A rockslide at the Sooke Potholes has closed a portion of the viewing area at the popular tourist site. (CRD) A rockslide at the Sooke Potholes has closed a portion of the viewing area at the popular tourist site. (CRD)

Sooke Potholes viewing area likely to remain closed

Report says that more rockslides likely in the area

The viewing area that was closed on Friday (Jan.18) at the Sooke Potholes Regional Park may be closed permanently, according to the CRD Senior Manager of Parks, Jeff Leahy.

RELATED: Mudslides close trail

“We have an engineer’s report that says that the continued failure of the slope is likely to occur and that the timing of those failures can’t be predicted,” said Leahy.

“That presents a very real hazard to the public and we’ll be keeping the viewing area closed and the warning signs in place.”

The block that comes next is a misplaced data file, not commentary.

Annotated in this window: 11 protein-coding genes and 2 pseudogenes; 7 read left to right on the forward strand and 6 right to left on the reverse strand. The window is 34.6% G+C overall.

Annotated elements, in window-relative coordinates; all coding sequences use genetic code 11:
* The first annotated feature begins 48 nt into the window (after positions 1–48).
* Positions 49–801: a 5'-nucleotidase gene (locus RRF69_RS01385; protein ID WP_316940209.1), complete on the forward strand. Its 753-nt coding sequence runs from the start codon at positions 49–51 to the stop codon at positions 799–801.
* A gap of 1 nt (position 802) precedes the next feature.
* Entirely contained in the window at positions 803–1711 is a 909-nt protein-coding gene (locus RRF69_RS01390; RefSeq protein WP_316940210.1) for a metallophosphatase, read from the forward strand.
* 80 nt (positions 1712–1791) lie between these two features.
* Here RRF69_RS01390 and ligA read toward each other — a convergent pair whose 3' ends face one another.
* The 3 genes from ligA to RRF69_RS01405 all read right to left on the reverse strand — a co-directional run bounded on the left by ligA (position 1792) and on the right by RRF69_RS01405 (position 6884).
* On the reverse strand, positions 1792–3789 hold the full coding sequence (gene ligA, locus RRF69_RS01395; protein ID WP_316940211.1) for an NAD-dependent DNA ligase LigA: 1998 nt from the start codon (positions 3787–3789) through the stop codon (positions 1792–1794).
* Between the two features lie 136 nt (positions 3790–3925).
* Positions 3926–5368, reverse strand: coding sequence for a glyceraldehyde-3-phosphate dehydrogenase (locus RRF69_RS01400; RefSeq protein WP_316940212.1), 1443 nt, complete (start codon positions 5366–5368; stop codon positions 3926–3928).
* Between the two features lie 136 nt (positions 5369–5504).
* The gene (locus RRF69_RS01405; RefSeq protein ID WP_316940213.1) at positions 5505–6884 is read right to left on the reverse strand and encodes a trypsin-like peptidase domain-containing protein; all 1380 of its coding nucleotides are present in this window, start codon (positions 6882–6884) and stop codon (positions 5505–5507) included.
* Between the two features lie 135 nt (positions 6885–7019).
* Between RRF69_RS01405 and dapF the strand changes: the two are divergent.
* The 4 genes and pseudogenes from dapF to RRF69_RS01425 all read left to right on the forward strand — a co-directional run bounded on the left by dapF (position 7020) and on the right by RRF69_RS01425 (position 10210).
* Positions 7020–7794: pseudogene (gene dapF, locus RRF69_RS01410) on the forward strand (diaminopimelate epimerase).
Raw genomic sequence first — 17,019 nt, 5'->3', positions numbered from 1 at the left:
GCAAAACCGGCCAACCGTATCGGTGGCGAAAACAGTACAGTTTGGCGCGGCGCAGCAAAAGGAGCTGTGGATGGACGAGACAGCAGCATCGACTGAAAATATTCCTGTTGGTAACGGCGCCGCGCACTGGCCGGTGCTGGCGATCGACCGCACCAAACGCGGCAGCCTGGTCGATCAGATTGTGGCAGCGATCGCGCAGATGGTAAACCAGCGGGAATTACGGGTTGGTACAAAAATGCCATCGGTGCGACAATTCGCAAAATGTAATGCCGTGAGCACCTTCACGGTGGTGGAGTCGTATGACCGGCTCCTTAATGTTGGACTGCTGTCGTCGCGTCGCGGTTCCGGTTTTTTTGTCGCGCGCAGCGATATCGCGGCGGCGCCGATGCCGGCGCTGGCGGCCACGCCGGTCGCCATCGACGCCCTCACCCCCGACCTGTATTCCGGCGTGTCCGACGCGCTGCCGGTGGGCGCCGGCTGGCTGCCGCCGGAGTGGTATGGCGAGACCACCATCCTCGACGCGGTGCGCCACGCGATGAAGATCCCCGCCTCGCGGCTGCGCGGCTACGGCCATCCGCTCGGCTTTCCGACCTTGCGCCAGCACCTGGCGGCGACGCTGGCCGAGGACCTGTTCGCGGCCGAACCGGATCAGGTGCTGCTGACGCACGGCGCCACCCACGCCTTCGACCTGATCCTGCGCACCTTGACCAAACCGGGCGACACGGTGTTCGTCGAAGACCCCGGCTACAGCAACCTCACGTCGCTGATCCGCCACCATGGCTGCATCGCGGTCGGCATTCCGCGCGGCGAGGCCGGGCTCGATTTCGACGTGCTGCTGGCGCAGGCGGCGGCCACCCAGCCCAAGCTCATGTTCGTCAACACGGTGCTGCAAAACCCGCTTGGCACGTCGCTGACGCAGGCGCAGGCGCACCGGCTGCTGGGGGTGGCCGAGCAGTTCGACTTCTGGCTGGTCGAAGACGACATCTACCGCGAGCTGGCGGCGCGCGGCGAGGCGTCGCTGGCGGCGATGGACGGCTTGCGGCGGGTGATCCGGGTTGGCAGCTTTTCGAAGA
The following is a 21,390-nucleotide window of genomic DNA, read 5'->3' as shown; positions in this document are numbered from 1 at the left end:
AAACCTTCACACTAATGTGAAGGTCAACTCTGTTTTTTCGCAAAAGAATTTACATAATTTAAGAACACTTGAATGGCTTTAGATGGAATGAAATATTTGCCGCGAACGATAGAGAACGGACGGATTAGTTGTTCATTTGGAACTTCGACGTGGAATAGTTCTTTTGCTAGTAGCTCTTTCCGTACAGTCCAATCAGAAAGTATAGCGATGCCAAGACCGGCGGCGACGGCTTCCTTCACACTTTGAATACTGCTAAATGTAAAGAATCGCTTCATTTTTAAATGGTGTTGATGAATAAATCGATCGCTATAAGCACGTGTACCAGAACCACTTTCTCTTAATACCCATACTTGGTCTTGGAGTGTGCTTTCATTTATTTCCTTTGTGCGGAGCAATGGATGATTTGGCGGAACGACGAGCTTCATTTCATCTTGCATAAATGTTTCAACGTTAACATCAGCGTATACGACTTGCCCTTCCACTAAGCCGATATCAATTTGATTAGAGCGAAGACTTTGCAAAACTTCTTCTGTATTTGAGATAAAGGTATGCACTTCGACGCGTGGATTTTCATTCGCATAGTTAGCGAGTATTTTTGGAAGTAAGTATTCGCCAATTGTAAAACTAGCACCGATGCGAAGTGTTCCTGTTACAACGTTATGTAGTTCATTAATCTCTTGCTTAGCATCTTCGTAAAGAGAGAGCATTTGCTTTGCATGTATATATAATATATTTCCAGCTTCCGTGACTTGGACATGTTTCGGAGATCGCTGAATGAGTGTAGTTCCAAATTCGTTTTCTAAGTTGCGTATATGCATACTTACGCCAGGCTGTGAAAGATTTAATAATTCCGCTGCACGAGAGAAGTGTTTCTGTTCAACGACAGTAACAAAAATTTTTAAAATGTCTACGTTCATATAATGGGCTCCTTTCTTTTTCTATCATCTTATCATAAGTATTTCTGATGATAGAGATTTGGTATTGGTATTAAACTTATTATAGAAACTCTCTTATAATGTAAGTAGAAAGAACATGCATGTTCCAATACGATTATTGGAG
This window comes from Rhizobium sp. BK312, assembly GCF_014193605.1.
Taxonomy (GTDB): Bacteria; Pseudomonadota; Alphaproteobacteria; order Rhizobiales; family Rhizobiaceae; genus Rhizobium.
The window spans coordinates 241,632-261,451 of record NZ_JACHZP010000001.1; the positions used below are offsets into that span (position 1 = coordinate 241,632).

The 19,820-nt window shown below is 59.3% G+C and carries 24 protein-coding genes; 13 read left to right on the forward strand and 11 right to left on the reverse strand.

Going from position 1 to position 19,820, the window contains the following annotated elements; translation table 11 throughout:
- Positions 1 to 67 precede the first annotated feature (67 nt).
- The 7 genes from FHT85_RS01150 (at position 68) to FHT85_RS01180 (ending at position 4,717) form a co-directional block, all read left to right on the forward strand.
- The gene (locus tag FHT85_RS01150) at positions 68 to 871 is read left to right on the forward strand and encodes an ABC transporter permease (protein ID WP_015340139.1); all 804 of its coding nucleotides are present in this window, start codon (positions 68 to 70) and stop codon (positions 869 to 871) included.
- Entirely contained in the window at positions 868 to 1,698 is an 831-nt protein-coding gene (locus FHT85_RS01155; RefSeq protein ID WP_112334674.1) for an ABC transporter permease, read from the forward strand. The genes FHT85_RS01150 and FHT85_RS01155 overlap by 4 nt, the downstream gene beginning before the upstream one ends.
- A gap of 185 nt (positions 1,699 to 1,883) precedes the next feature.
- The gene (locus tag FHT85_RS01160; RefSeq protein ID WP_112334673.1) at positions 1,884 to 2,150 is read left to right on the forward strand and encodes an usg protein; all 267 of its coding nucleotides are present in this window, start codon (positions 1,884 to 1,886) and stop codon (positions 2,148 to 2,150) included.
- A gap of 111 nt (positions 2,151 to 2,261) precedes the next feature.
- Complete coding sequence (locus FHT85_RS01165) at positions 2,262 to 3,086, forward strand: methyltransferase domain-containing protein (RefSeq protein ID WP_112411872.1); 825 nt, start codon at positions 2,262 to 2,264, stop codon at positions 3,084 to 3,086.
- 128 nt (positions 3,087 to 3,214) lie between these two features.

The rockslide closed the viewing area around the old lodge site in the park after a dangerous slide occurred in the area.

Leahy said that the rock slides are a function of steep slopes combined with rocks along or above that slope. Unlike mudslides, which are caused when large amounts of rain can cause soil instability, he explained that rock slides have a very different dynamic.

“What happens is that moisture gets into cracks in the rocks and through freeze/thaw action that rock is made unstable,” he said.

“It’s sort of a hidden hazard that really can’t be seen just looking up the slope. That’s why we’ve had an engineer take a close look at the situation.”

As a result of that report, Leahy said that it’s unlikely that this particular viewing area will be reopened in the foreseeable future, but stressed that other viewing areas in the park, north of the closed platform, will remain open.

“It’s a beautiful park and a wonderful place to visit, but the public is urged to stay away from the closed area and, in general, be aware to stay away from the base of steep slopes in the park. These are natural hazards and very hard to mitigate, so we just urge people to be cautious in the way they use the park.”



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